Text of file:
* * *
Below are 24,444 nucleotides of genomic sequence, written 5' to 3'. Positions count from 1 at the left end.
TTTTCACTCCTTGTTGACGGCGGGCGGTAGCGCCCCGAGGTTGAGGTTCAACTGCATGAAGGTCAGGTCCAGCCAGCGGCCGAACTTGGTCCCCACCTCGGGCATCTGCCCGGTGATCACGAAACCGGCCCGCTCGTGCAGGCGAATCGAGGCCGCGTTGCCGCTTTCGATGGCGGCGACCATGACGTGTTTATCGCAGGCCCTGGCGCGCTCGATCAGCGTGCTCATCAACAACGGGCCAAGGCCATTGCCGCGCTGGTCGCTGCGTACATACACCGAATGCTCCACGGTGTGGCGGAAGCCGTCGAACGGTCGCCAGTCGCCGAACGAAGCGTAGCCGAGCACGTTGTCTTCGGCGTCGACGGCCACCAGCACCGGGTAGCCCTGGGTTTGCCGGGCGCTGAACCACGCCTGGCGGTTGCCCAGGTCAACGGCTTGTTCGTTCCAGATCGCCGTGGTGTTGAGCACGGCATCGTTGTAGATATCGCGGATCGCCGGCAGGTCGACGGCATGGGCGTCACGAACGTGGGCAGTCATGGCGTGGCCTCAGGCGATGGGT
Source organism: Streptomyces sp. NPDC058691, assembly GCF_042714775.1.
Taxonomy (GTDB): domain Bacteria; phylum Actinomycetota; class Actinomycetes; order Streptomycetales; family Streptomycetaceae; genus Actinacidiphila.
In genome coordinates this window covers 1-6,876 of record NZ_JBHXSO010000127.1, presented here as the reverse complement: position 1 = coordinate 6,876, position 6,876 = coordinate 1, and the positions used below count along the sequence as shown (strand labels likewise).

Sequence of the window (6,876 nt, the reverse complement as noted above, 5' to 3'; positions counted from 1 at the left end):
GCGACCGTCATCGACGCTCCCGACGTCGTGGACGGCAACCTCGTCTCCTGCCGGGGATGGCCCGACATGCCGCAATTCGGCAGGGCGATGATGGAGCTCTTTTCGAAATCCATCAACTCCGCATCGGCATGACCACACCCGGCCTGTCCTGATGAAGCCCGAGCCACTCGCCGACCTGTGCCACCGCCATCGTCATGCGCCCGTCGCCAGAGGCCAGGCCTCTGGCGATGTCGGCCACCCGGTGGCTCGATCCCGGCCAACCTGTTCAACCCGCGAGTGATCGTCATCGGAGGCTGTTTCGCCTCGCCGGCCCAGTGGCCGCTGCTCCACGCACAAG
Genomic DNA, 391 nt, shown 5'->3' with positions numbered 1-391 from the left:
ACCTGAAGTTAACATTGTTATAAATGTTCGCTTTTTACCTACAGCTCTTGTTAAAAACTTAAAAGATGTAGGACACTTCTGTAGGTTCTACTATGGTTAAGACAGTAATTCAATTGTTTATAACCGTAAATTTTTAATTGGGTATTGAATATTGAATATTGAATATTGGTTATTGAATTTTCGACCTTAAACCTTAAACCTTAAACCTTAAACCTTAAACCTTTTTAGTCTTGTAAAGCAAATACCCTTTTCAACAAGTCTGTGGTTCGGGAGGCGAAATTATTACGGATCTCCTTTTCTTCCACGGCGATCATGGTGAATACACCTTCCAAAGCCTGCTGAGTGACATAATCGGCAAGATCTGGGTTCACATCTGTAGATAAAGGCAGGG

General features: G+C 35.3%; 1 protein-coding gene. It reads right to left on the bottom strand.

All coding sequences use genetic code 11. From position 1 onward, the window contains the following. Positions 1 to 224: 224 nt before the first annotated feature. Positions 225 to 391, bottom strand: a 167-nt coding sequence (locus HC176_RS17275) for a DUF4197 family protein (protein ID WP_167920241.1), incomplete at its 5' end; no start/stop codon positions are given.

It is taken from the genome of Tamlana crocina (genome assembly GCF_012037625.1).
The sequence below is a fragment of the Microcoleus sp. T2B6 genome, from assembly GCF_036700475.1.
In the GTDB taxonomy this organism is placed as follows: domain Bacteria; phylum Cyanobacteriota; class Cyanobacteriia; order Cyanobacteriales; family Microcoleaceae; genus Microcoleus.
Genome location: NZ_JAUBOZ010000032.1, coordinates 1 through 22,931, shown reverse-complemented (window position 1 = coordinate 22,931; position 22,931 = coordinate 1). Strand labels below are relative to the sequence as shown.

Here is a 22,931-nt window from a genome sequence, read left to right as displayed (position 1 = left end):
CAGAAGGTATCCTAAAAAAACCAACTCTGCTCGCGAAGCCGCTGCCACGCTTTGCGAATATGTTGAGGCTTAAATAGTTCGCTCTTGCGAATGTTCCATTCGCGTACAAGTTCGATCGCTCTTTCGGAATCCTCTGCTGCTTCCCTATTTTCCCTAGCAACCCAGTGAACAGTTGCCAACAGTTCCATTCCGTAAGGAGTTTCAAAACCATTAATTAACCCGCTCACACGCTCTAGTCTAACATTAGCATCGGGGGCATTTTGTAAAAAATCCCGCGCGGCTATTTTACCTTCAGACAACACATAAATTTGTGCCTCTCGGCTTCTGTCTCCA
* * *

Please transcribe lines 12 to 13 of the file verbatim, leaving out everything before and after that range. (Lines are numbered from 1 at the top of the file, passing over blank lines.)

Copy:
It is taken from the genome of Tamlana crocina (genome assembly GCF_012037625.1).
The sequence below is a fragment of the Microcoleus sp. T2B6 genome, from assembly GCF_036700475.1.